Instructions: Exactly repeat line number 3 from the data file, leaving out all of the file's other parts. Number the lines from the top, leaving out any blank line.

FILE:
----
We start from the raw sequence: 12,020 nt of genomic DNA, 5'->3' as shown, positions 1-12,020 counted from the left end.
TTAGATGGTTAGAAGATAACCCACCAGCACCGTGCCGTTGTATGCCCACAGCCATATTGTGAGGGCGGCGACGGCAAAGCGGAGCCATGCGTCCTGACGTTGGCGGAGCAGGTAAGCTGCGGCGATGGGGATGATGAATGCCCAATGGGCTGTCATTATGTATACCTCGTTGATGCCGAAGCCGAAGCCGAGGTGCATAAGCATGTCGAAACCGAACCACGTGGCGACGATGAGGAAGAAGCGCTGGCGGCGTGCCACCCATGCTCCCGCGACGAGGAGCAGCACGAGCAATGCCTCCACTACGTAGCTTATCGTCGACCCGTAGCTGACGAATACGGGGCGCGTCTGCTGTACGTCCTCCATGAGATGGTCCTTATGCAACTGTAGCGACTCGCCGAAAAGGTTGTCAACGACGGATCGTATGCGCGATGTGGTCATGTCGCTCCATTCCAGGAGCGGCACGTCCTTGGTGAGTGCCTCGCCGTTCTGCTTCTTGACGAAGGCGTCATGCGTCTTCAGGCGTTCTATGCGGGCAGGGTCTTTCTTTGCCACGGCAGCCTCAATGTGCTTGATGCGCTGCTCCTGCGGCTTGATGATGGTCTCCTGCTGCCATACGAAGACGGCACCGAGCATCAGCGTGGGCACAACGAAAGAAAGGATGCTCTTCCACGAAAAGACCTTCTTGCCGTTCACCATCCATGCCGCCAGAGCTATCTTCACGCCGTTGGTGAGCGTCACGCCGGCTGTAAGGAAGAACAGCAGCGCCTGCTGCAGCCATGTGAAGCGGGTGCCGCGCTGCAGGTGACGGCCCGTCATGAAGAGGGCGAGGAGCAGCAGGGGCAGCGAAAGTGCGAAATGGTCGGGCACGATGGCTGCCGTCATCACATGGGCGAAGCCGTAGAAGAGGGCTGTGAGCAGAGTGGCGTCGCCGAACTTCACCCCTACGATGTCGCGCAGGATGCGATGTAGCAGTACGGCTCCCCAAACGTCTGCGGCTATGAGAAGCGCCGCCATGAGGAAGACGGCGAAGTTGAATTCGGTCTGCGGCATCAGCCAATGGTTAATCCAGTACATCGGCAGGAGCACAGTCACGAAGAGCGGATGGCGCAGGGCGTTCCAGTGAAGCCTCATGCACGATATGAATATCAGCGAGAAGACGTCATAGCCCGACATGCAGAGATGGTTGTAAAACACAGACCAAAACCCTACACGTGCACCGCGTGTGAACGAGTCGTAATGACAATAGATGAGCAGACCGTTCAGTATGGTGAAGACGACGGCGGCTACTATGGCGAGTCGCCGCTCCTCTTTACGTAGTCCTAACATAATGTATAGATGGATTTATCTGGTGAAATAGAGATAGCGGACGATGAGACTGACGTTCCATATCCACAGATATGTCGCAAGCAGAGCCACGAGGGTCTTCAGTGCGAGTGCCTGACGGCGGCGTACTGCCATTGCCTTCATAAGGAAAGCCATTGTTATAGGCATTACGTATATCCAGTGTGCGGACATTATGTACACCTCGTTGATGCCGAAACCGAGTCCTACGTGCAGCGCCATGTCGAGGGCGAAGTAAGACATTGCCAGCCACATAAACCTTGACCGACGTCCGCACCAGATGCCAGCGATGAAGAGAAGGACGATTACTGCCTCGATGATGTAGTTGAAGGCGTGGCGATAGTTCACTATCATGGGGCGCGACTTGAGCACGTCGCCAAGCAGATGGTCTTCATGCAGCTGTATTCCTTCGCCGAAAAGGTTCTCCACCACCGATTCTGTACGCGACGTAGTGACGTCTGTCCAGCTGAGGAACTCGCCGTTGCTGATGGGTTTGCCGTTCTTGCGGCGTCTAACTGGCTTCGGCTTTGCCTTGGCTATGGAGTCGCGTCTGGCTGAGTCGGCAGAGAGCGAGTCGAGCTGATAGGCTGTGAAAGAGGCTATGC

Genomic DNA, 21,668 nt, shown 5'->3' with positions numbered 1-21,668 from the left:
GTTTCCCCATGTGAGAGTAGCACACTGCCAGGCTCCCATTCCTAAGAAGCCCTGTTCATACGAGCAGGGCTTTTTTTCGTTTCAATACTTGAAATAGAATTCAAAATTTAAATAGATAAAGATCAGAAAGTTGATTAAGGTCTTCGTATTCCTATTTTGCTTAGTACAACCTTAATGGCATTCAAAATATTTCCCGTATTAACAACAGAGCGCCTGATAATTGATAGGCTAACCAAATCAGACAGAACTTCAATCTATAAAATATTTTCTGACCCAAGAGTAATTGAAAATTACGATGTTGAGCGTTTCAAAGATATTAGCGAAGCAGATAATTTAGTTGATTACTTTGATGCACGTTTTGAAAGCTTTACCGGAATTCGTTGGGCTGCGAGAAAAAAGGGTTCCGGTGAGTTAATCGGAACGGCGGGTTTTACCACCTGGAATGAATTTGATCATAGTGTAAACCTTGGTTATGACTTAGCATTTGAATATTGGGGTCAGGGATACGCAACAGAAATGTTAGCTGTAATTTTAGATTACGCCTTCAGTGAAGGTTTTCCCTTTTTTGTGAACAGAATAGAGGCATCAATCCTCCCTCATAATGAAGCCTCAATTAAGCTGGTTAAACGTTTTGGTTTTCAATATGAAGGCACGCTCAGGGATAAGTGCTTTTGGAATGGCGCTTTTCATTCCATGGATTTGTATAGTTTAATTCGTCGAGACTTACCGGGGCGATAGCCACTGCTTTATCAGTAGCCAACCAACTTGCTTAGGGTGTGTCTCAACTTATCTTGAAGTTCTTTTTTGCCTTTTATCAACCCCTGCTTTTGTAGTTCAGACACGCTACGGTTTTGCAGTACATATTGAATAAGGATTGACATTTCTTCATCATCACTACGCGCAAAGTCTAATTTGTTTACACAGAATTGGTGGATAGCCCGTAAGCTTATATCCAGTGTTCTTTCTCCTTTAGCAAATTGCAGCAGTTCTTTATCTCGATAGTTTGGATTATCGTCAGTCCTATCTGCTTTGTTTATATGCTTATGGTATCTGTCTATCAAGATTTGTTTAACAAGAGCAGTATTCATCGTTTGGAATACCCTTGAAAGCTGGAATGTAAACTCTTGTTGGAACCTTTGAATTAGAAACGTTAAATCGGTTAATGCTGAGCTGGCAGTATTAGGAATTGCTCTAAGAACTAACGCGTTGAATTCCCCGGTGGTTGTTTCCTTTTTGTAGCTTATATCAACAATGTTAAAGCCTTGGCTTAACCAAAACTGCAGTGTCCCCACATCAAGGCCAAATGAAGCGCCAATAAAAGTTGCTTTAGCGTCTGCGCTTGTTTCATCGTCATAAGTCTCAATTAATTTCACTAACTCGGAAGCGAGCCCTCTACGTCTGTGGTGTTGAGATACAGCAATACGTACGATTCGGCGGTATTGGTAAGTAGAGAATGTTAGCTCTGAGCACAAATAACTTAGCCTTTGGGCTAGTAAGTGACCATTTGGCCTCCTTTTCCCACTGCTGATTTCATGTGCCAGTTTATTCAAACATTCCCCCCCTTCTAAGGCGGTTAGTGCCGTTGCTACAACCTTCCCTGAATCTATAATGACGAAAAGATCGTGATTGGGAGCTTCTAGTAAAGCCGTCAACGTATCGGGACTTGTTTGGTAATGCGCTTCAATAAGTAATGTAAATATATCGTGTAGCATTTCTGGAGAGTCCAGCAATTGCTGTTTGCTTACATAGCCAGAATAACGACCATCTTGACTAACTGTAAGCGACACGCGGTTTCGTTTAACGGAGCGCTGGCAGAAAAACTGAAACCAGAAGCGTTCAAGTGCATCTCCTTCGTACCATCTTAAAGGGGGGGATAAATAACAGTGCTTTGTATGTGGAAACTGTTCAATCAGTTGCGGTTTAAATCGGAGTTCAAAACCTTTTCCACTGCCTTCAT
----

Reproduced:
Genomic DNA, 21,668 nt, shown 5'->3' with positions numbered 1-21,668 from the left: